This year I am working with the Box Hill Baptist Church, in Melbourne, in what is called an ‘intentional missional interim ministry’. It’s a very varied and sometimes demanding role, which has kept me away from blogging for a while, but now I hope to resume with a series of reflections on this work.
The title seems to have a lot more words than necessary. What I am doing is the work of a local church pastor, and I am really enjoying it. This local church has around 70 regular congregants, ranging from primary school children to people of very advanced years. There is also, associated with the church, a congregation of Cambodian people, about the same number. They meet in the afternoons. A dozen or so of these also attend the morning services. There are some people from other cultures as well. This local church has had a rich history of engagement in social justice issues and ventures, and continues to support a very significant work in affordable housing.
Recently, the joint ministry of Drs Anne and Richard Mallaby concluded, after 13 years at Box Hill. It was a long and creative period of leadership. The local church has discerned, however, that before moving to appoint a new pastor or pastors they need to spend some time addressing the deeply challenging questions of why they (and indeed any church) exist into the future: What is the mission and purpose of this local church? How should it engage with the rapidly changing context, in which massive high-rise buildings are being constructed right on the church’s door-step, and the local context is no longer suburban houses and shops. The church is placed in a highly commercial zone, with transport facilities and high rise buildings dominating the scene. What is the mission of the church here? What people resources will be needed for that purpose and what buildings or facilities are or will be needed—in contrast to the old buildings, designed for the ministries of the 1950s or 60s?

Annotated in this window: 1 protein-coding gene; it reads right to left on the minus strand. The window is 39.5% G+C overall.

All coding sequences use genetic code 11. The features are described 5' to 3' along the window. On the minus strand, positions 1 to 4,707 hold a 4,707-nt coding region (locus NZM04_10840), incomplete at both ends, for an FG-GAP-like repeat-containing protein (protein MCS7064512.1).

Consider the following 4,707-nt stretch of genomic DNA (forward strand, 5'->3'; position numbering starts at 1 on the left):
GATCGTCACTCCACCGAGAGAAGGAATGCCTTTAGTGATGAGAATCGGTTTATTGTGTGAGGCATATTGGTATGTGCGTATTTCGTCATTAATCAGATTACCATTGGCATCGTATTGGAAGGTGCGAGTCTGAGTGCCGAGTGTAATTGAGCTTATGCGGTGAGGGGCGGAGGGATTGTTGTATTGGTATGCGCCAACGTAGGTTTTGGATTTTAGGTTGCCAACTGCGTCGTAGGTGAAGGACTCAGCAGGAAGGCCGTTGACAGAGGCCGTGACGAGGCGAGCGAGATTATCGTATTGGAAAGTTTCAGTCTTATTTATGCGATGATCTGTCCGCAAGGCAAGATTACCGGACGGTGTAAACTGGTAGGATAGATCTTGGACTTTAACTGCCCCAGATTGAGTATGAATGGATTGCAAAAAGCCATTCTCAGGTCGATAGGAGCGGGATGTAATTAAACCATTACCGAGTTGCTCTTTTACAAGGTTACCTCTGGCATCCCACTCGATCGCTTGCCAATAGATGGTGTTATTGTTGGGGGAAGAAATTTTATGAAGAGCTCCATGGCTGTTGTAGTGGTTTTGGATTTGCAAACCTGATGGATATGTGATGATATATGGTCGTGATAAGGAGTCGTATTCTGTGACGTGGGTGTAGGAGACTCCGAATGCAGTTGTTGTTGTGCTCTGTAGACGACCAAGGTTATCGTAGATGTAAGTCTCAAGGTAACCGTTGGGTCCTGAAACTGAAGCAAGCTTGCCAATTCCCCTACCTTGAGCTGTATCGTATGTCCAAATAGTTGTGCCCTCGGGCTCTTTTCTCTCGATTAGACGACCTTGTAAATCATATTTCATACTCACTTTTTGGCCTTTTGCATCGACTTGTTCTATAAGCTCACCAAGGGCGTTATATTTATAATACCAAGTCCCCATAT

These are common challenges for many local churches: but here they are evident in extreme forms. And I think the people of this congregation are deeply aware of the challenges, and bravely seek to face them.
It is exciting to be part of this exploration and it fits well with my own reflections and research into the future of the church beyond religion.
Here, though, I wish to offer some immediate reflections on the role and experience of an interim pastor, as these things emerge and develop for me.
The most important aspect of the role of the Interim Pastor is that I am in between. There was a ministry here before me and there will be ministry here after me.
This is crucial to remember, and to respect. I have observed many leaders in various contexts, from politics to colleges and churches, who seem to operate as if the entire enterprise began the day they took office. There is little reference to those who went before, sometimes no thanks for their work, maybe not even a mention that they have laid foundations for what we are now doing. This is an immense mistake, and it betrays a seriously wrong focus, as if it all depends upon and is indeed created by one’s current efforts or contribution.
It is absolutely crucial to recognize that the church, both local and universal, was here before us and will be after us. We merely engage, for a time, in a long tradition of traditioning, handing-on that which we have received.
Having said that, if I acknowledge that there was a life here before me and will be one after me, I can then focus on the present: my time, our time together, here and now.
The time ‘in between’ is the time I am to address, and this is part of the work of an interim pastor or leader. There are some things of the past that need to be left behind, let go of—and sometimes it requires courage to name these things and the ways they harm or hamper the progress of the community. There are always old hurts, resentments or regrets, that need to be acknowledged, but then left behind.
Equally so, there are things from the past that need to be retained and affirmed for their value and importance. Discerning what these are is a vital work of leadership—which means enabling the community itself to see, own and value these things.